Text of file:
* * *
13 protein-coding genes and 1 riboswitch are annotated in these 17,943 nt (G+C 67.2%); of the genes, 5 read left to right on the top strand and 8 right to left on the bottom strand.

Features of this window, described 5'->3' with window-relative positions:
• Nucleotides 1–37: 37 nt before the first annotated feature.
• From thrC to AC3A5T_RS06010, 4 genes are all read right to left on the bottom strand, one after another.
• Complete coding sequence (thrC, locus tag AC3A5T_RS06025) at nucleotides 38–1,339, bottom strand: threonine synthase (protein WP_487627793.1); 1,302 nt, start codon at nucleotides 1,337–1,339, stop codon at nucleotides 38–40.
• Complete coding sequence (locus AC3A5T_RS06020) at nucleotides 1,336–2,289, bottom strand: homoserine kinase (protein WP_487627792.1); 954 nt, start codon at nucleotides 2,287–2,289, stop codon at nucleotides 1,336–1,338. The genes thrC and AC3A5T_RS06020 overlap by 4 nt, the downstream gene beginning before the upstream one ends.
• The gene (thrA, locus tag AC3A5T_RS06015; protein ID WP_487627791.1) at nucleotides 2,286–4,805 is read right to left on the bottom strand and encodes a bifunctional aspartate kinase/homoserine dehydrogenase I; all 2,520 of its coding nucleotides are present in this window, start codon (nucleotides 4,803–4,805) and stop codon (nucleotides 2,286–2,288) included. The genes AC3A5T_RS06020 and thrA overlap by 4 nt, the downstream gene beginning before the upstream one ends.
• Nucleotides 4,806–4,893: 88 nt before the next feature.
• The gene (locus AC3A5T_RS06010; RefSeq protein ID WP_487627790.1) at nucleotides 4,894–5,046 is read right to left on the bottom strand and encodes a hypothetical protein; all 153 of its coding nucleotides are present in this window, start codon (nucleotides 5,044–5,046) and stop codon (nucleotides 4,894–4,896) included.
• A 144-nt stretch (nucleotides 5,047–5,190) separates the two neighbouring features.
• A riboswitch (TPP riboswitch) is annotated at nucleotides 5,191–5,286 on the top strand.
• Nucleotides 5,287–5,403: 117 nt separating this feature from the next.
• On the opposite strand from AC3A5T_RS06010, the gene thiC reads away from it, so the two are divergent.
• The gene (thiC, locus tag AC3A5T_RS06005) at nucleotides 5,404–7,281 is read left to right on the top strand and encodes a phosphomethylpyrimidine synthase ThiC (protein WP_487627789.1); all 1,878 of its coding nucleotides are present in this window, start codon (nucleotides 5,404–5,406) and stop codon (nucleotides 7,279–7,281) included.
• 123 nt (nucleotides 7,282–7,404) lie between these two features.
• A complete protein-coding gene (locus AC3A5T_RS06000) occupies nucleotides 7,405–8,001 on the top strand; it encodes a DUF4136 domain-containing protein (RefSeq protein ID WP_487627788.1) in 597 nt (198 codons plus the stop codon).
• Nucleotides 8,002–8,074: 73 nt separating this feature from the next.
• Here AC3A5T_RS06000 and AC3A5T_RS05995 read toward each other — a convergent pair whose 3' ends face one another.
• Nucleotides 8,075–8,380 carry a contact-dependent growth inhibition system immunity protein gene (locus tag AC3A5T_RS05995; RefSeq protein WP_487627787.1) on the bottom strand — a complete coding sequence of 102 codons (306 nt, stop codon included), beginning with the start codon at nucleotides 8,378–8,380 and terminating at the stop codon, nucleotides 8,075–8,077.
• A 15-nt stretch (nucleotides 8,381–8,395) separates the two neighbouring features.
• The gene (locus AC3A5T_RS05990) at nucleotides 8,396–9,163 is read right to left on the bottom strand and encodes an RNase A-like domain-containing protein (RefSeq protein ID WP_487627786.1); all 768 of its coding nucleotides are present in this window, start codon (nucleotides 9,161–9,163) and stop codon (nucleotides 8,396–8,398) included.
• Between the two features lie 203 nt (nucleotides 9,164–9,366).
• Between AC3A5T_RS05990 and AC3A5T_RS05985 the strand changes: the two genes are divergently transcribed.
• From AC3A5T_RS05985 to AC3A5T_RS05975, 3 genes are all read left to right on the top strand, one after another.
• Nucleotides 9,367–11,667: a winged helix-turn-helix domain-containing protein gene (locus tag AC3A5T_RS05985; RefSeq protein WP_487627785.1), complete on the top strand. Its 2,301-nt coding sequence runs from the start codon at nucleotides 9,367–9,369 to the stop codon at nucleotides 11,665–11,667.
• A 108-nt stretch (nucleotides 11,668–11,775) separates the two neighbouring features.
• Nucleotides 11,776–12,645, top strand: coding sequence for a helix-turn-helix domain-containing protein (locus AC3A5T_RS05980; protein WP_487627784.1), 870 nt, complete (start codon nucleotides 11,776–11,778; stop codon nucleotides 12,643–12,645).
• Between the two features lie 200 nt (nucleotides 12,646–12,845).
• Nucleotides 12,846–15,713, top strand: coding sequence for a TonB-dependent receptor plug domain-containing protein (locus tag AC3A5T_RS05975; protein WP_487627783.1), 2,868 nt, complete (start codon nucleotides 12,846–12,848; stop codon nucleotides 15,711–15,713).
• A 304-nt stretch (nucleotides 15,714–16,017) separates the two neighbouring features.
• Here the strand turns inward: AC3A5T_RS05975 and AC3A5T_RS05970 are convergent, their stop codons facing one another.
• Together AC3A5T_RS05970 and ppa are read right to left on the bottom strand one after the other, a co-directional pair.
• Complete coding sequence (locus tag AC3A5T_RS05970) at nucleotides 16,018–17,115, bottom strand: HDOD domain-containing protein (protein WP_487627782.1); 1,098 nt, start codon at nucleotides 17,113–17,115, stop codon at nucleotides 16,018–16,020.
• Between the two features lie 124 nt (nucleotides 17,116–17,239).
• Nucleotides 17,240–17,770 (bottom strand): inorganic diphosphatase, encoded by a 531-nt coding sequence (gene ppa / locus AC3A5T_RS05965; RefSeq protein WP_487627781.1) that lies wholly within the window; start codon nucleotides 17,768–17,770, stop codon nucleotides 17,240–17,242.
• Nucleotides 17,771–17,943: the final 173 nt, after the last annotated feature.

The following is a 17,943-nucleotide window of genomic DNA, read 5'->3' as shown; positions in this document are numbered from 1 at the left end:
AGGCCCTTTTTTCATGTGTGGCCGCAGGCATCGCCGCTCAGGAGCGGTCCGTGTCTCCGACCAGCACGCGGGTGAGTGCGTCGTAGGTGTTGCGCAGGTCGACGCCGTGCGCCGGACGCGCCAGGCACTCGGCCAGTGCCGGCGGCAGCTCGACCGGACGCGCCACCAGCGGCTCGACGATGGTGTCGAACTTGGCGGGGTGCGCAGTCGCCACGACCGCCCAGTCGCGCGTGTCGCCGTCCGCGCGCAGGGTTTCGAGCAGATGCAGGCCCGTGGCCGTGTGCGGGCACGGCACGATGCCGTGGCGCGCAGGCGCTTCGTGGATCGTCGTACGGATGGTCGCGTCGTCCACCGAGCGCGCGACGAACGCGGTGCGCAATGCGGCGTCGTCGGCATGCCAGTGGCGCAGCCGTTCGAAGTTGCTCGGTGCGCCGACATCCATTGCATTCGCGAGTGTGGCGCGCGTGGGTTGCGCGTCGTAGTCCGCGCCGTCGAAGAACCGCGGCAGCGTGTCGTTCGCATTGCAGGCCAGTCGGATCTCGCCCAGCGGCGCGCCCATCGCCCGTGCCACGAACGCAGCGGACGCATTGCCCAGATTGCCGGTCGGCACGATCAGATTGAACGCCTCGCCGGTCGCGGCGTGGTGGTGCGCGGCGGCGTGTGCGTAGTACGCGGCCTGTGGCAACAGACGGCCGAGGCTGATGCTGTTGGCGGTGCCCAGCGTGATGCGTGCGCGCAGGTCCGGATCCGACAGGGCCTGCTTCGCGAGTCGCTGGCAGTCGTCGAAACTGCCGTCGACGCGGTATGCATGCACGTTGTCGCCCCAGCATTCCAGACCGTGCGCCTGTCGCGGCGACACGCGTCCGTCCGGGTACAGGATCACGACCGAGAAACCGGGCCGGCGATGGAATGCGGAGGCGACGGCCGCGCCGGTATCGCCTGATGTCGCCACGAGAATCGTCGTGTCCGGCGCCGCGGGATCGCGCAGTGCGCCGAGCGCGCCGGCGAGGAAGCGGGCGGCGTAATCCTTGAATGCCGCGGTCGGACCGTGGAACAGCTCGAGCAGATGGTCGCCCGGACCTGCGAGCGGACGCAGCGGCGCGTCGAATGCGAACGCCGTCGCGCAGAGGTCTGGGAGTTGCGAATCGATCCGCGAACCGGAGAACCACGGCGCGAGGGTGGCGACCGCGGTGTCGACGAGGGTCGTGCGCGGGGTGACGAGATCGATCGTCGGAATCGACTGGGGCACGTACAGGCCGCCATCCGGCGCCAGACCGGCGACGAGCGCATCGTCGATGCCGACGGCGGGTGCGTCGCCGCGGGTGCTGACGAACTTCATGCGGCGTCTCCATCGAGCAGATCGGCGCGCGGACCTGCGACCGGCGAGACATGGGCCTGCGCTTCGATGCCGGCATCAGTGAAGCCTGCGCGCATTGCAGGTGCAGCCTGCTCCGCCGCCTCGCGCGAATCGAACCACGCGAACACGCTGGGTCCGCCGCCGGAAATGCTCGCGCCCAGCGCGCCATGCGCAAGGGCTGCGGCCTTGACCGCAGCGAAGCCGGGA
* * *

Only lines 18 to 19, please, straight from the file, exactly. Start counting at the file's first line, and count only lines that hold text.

• Here AC3A5T_RS06000 and AC3A5T_RS05995 read toward each other — a convergent pair whose 3' ends face one another.
• Nucleotides 8,075–8,380 carry a contact-dependent growth inhibition system immunity protein gene (locus tag AC3A5T_RS05995; RefSeq protein WP_487627787.1) on the bottom strand — a complete coding sequence of 102 codons (306 nt, stop codon included), beginning with the start codon at nucleotides 8,378–8,380 and terminating at the stop codon, nucleotides 8,075–8,077.